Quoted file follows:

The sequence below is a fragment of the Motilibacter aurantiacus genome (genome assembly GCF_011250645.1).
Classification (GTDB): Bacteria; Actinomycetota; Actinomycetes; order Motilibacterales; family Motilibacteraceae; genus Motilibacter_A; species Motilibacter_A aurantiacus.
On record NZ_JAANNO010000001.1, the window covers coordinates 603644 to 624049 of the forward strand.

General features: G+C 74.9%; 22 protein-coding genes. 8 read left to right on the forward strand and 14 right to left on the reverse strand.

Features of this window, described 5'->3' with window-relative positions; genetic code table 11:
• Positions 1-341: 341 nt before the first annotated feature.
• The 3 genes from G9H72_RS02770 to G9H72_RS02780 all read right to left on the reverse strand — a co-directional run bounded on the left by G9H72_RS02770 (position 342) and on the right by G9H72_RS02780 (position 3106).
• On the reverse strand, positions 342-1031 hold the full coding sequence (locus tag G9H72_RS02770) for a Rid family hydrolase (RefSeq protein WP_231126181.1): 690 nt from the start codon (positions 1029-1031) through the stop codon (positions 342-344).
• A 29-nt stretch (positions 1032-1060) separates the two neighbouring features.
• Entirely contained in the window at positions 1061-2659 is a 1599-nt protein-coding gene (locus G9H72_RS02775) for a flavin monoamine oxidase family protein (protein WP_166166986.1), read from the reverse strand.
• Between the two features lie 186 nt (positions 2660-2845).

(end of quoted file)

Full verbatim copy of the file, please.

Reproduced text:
The sequence below is a fragment of the Motilibacter aurantiacus genome (genome assembly GCF_011250645.1).
Classification (GTDB): Bacteria; Actinomycetota; Actinomycetes; order Motilibacterales; family Motilibacteraceae; genus Motilibacter_A; species Motilibacter_A aurantiacus.
On record NZ_JAANNO010000001.1, the window covers coordinates 603644 to 624049 of the forward strand.

General features: G+C 74.9%; 22 protein-coding genes. 8 read left to right on the forward strand and 14 right to left on the reverse strand.

Features of this window, described 5'->3' with window-relative positions; genetic code table 11:
• Positions 1-341: 341 nt before the first annotated feature.
• The 3 genes from G9H72_RS02770 to G9H72_RS02780 all read right to left on the reverse strand — a co-directional run bounded on the left by G9H72_RS02770 (position 342) and on the right by G9H72_RS02780 (position 3106).
• On the reverse strand, positions 342-1031 hold the full coding sequence (locus tag G9H72_RS02770) for a Rid family hydrolase (RefSeq protein WP_231126181.1): 690 nt from the start codon (positions 1029-1031) through the stop codon (positions 342-344).
• A 29-nt stretch (positions 1032-1060) separates the two neighbouring features.
• Entirely contained in the window at positions 1061-2659 is a 1599-nt protein-coding gene (locus G9H72_RS02775) for a flavin monoamine oxidase family protein (protein WP_166166986.1), read from the reverse strand.
• Between the two features lie 186 nt (positions 2660-2845).